A key figure in Metallica's history has died. Producer Paul Curcio, who is best known for his production work on the band's 1983 debut Kill 'Em All, died at the age of 74.

According to Curcio's daughter Brianne, the producer and studio founder suffered heart failure in St. Petersburg, Fla. on the night of Sept. 10.

Curcio's career started as a musician, playing with J.P. Racer and The Mojo Men. He eventually relocated from New York to the West Coast where he founded Pacific Recording in San Mateo, California, and his includes albums by Bay Area favorites Santana (1990's Acapulco Sunrise, 2002's Soul Sacrifice), the Doobie Brothers (1971's The Doobie Brothers) and Blue Cheer (1985's The Beast Is ... Back).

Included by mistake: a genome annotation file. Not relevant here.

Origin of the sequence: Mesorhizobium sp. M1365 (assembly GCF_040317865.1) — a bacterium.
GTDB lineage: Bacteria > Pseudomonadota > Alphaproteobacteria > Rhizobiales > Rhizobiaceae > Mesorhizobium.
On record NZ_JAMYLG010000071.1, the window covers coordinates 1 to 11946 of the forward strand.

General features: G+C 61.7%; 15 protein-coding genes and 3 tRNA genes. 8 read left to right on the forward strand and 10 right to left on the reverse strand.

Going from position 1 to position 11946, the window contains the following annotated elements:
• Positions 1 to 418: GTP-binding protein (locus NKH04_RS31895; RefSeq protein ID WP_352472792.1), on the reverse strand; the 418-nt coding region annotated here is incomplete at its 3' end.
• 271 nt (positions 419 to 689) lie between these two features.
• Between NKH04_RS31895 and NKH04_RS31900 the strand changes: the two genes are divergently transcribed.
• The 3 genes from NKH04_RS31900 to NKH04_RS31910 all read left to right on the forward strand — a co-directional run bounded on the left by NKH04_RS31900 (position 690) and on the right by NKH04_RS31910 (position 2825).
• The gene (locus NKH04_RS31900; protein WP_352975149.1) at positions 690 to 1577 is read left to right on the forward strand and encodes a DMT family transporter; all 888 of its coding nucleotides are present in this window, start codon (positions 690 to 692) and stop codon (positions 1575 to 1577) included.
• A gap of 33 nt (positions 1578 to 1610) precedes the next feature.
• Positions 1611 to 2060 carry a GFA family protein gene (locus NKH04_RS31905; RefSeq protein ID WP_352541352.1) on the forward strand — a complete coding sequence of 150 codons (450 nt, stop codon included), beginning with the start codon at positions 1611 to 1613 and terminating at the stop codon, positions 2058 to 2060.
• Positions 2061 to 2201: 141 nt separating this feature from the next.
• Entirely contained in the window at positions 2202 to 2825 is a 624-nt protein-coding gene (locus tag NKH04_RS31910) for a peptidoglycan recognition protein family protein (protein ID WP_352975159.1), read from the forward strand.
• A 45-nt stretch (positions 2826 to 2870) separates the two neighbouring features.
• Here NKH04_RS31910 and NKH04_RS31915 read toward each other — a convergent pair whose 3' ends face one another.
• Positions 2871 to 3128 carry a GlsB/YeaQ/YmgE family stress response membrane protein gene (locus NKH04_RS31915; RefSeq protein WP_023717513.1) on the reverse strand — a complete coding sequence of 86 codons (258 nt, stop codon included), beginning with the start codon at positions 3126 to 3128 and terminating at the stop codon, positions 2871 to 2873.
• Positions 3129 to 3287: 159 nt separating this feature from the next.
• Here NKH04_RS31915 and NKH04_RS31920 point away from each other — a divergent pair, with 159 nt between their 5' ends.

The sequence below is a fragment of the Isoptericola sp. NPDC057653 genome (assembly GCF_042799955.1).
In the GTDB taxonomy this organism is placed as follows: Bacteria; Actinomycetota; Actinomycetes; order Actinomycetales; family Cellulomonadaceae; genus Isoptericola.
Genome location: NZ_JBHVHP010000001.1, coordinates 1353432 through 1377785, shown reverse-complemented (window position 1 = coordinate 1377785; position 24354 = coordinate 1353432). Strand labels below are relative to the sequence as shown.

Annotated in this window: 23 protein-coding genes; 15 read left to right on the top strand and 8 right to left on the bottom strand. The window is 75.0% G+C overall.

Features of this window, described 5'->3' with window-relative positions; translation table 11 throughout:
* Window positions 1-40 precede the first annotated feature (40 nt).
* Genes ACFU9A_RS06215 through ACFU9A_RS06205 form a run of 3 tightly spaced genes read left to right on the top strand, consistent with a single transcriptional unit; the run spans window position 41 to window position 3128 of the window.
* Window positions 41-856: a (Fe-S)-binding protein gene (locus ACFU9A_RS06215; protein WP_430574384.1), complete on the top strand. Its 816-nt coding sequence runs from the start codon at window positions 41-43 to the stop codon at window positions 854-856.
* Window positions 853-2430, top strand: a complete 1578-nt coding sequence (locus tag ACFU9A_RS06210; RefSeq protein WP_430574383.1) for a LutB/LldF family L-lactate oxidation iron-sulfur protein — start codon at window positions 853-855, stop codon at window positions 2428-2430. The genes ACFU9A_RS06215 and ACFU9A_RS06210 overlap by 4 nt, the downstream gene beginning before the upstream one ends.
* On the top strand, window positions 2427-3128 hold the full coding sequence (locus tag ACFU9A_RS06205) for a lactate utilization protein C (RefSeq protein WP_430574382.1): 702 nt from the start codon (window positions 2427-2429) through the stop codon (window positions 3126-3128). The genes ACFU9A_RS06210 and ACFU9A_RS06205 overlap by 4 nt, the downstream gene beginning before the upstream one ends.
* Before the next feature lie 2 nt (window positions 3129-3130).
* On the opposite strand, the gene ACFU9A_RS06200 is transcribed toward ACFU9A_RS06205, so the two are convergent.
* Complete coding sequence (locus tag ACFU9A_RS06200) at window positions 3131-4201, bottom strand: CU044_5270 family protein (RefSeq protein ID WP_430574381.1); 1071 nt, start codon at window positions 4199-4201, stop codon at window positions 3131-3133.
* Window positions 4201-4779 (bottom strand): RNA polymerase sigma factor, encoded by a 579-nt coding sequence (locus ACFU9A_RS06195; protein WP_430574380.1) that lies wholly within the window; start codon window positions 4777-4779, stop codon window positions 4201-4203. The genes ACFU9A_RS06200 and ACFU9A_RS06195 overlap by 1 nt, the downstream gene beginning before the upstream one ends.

However, his biggest credit was producing Kill 'Em All.  Curcio told Billboard that Metallica manager Jon “Jonny Z” Zazula chose him because he was willing to book the band at an inexpensive rate, with the project budgeted for approximately $15,000 for 17 days of studio work.

In his later years, Curcio had moved to the Tampa-St. Petersburg area where he remained tied to the music industry scouting and developing talent.

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